Physicists are Decoding the Math-y Secrets of Knitting

From Ars Technica: 

Knitted fabrics like a scarf or socks are highly elastic, capable of stretching as much as twice their length, but individual strands of yarn hardly stretch at all. It’s the way those strands form an interlocking network of stitches that give knitted fabrics their stretchiness. Physicists are trying to unlock the knitting “code”—the underlying mathematical rules that govern how different stitch combinations give rise to different properties like stretchiness—in hopes of creating new “tunable” materials whose properties can be tailored for specific purposes.

“Knitting is this incredibly complex way of converting one-dimensional yarn into complex fabric,” said Elisabetta Matsumoto, a physicist at the Georgia Institute of Technology. “So basically this is a type of coding.” Figuring out how different stitch types determine shape and mechanical strength could help create designer materials for future technologies—everything from better materials for the aerospace industry to stretchable materials to replace torn ligaments. The models her team is developing may also be useful in improving the realistic animation of clothing and hair in video game graphics.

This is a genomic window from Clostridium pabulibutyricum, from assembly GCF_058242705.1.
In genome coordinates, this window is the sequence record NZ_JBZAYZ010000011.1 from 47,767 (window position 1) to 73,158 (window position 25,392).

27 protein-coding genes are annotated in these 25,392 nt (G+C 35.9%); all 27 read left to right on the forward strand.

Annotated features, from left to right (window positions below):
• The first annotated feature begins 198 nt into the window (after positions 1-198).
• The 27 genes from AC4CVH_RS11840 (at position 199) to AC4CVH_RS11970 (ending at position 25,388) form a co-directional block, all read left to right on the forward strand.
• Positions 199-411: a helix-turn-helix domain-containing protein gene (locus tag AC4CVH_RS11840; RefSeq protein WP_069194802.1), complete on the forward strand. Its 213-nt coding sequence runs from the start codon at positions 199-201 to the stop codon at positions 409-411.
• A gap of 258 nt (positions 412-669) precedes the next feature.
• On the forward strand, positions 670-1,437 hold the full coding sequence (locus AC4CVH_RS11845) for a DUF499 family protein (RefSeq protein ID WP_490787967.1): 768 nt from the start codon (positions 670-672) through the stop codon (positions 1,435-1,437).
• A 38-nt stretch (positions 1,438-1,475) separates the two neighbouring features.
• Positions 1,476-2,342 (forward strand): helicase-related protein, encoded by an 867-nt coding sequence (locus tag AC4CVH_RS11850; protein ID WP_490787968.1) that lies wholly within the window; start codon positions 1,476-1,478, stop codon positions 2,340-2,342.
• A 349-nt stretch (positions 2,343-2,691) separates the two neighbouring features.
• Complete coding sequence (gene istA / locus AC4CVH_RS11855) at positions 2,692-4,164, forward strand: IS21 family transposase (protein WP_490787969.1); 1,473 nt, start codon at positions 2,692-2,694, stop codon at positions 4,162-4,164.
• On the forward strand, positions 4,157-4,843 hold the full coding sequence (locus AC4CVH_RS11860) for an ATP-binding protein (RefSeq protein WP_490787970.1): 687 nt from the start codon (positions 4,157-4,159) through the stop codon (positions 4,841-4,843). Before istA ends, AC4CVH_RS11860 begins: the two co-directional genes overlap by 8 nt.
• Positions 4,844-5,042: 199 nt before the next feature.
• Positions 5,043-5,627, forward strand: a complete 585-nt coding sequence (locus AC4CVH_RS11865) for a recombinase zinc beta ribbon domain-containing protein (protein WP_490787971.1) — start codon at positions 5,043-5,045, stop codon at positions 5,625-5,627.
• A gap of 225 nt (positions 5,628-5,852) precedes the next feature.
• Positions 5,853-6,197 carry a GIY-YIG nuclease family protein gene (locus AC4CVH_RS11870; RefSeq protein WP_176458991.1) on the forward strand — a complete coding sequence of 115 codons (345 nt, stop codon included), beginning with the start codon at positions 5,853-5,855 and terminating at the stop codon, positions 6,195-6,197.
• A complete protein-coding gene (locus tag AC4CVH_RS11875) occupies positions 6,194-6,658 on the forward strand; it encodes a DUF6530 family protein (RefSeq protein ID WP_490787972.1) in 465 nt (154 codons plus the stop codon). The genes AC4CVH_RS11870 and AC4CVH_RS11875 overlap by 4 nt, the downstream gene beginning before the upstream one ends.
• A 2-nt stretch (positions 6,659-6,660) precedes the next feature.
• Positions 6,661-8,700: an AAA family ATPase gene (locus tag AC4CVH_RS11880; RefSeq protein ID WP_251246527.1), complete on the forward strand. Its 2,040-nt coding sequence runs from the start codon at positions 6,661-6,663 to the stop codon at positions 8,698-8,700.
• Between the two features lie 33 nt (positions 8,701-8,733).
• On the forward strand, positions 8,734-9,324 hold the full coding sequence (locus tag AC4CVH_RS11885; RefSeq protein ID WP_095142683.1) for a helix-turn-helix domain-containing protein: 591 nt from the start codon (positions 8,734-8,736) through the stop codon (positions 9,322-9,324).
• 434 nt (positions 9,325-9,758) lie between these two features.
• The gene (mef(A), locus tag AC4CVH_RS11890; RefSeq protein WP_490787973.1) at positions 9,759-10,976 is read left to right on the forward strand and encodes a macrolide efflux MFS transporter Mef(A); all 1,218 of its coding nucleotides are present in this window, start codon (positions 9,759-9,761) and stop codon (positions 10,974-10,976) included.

Read more at Ars Technica

Related posts…

New Patent Filed

ERDEN files patent covering the embedding and securing of objects into a hand-woven rug. We started the journey in June: How does one maintain or increase…

Canis Familiaris at Westminster

Beautiful shots of the fiber most familiar to a lot of us. The Afghan hound’s coat looks a bit like that of a Suri alpaca or Angora goat. There is a…